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In this lesson, we're going to describe what linear regressions are,

discuss some use cases for them.

We're also going to look at common methods for performing linear regressions.

And then finally, we're going to look at how we can calculate the error when you're

performing a linear regression analysis.

Before we dive into what linear regressions are,

let's first discuss when you use them.

Let's go ahead and imagine that we've collected a set of data where we've

collected the height and weight of a bunch of people.

And now given this set of data, we want to predict someone's weight,

given their height.

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So what we can do is, is we can plot all these data points on a graph,

where the y axis is the weight, and the x axis is the height.

And then, what we can do is we can see

visually that there's a positive correlation in our data.

So as one's height increases, so does their weight.

Moreover, we can see that this correlation is fairly linear.

There is some variance, which is the measure of how far a random value is

from its expected mean, but for the most part this data follows a line.

So if we wanted to predict a person's weight, how would we do it?

Well, this is where linear regression comes in.

We can perform a linear regression on this data to create a line of best fit.

And then, given a particular height, the independent variable,

we can estimate a predicted weight.

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And now this is pretty awesome, but what is even more awesome is that you can apply

linear regressions just like this to any number of independent variables.

And so, rather than finding a line of best fit, you might be finding a plane of best

fit, or even more complex shapes as you move into higher and higher dimensions.

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Now there are many different methods for performing a linear regression.

And there are pros and cons to each method.

And we don't have time to sketch each and every one.

And if you're curious, I highly recommend that you look at the Wikipedia article

linked in the lesson notes to find out more.

But in this lesson, we're going to discuss one of the most common methods for

performing a linear regression, which is called ordinary least squares.

And we're going to go ahead and walk through how this technique actually works.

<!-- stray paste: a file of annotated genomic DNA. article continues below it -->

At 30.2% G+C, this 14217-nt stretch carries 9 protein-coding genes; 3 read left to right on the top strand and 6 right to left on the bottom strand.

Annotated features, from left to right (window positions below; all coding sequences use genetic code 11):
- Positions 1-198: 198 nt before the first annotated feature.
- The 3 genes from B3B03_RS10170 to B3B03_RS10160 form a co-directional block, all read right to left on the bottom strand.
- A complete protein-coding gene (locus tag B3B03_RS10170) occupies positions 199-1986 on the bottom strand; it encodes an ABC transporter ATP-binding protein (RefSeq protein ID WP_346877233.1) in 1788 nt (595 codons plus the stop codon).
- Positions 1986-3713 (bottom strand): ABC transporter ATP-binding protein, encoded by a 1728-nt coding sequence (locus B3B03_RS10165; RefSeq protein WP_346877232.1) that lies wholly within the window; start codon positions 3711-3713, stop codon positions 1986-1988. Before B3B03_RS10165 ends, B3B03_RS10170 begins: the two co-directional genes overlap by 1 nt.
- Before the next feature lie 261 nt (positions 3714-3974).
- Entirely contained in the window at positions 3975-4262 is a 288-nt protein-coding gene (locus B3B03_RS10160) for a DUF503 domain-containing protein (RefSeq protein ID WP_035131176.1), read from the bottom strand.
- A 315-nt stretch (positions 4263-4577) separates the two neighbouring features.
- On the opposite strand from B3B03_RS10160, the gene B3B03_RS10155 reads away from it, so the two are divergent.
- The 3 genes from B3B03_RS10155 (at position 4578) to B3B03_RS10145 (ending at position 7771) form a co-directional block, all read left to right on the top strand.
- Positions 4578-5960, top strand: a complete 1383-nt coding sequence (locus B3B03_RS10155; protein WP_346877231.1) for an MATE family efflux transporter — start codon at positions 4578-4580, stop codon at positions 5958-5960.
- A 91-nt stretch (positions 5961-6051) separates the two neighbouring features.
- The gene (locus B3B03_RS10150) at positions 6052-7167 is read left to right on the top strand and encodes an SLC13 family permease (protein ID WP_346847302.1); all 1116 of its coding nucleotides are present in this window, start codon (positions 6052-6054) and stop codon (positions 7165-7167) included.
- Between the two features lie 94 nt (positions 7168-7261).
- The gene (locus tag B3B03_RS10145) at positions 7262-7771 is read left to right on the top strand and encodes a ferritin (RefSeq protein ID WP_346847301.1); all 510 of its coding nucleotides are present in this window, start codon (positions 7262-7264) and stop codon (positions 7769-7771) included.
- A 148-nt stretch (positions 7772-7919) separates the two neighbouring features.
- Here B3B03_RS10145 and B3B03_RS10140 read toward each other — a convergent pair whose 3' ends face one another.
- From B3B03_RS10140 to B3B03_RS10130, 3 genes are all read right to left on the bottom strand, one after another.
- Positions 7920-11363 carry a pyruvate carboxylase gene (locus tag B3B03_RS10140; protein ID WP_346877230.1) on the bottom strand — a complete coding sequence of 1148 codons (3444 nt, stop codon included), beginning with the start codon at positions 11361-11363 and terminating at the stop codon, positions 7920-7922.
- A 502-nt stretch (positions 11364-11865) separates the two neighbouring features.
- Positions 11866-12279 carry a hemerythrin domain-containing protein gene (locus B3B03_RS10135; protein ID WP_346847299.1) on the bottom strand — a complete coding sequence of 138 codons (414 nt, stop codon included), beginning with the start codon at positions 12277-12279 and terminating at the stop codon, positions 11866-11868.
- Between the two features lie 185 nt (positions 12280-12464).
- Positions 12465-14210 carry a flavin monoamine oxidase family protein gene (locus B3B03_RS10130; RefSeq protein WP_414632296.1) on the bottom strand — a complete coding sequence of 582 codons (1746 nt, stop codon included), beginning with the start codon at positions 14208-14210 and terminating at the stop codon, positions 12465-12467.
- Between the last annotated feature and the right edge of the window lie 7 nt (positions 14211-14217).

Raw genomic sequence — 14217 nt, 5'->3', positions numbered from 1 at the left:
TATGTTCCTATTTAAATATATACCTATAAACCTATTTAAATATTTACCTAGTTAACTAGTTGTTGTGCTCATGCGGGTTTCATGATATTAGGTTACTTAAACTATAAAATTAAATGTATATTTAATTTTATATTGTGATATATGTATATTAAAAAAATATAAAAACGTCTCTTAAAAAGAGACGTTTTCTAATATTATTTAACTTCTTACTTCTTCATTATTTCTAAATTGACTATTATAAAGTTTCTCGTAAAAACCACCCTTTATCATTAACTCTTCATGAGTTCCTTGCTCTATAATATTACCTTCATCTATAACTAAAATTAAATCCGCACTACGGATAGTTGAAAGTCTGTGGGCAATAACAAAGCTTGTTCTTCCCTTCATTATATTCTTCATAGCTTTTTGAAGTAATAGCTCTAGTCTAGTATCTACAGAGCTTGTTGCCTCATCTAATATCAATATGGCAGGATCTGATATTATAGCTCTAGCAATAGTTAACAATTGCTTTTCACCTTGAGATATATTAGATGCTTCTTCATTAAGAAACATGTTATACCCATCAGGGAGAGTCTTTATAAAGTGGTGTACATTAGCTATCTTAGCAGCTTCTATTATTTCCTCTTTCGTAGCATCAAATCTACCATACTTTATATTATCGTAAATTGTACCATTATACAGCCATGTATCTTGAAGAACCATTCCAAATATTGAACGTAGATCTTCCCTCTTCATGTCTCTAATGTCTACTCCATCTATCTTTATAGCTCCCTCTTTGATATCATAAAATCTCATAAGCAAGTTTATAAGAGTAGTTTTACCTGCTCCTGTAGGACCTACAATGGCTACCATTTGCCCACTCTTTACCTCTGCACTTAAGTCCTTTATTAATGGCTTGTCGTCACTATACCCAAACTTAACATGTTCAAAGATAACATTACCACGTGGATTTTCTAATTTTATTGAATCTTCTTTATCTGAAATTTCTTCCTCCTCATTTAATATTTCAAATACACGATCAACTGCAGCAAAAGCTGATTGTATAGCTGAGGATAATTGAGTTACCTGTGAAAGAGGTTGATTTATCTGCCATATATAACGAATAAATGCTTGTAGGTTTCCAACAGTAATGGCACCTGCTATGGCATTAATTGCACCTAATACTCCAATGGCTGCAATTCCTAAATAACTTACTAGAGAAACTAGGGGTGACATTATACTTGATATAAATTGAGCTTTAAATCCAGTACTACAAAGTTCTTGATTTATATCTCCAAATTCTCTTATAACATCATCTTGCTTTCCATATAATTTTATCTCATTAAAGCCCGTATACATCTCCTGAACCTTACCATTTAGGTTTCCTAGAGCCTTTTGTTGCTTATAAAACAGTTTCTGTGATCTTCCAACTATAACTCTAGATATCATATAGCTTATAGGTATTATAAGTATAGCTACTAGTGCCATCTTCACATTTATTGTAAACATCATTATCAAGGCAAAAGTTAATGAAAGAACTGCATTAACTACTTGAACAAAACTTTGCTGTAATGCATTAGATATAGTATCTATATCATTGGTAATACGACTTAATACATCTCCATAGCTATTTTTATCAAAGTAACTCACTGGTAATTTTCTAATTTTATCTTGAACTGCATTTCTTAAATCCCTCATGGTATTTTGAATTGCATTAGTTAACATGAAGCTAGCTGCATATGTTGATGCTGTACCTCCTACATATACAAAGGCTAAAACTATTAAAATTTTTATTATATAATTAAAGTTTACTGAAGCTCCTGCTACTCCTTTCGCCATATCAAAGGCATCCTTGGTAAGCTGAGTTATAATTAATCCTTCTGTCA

So what this technique does, is it calculates the distance

between a predicted point on our line and an actual data point.

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And then, we do that for every single point of data that we have.

And then once we have all these distances, we then square them.

Thus, the name least squares.

Now you might say, hey, those aren't squares those, are rectangles, and

that's because our axes aren't scaled the same way.

So if these axes were actually the same,

these would be nice little green squares instead of green rectangles.

Anyway, back to the method.

It's called least squares, because we're trying to find a line of best fit

that minimizes the sum of all of these areas.

And that's pretty much how ordinary least squares works.

But now, it's really important to point out that linear regression isn't great for

all types of data.

Say that we have data that tracks the temperature every hour of the day for

a certain geographic location.

If we were to apply a linear regression to this data,

we can totally get a line of best fit.

But as you can see, this line of best fit doesn't really fit this data very well.

And while we could find a prediction of temperature given an hour in the day,

we can see that it's not going to be very effective.

And that's because linear regressions work on data with linear correlations.

Sometimes determining this is pretty obvious, like in this visualization,

where you can pretty clearly see that there's a linear correlation.

But especially when you have many different independent variables that

you're trying to do a linear regression on, it's not going to be quite this easy.

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And that's why we need to calculate error.

And again, there are many different ways to calculate error for

a line of best fit or a plane of best fit, what have you.

But we're going to talk about one of the most common,

which is called mean squared error.

And this is actually very tightly related to our least squares method for

how we determined our line of best fit.

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Similarly, how this method works is that we calculate the difference between

a predicted value on the line in an actual value.

And again, we then square those differences which are called residuals.

And then, we take all these different squares and we average those together.

And that's the mean squared error.

And so we can use the single value as a value for error for

this line of best fit, for the set of data.

So now lets talk about what we learned in this lesson.

We saw what linear regressions are at a very high level.

We saw a very basic use case for them.

We saw a big list of different methods for calculating linear regression.

And we walked through one of the most common ones,

which is the least squares method.

And then finally we saw how it's important that you

use a linear regression on data with a linear correlation.

And how you can use error calculation using mean squared error to

verify that your line of best fit actually is fitting your data properly.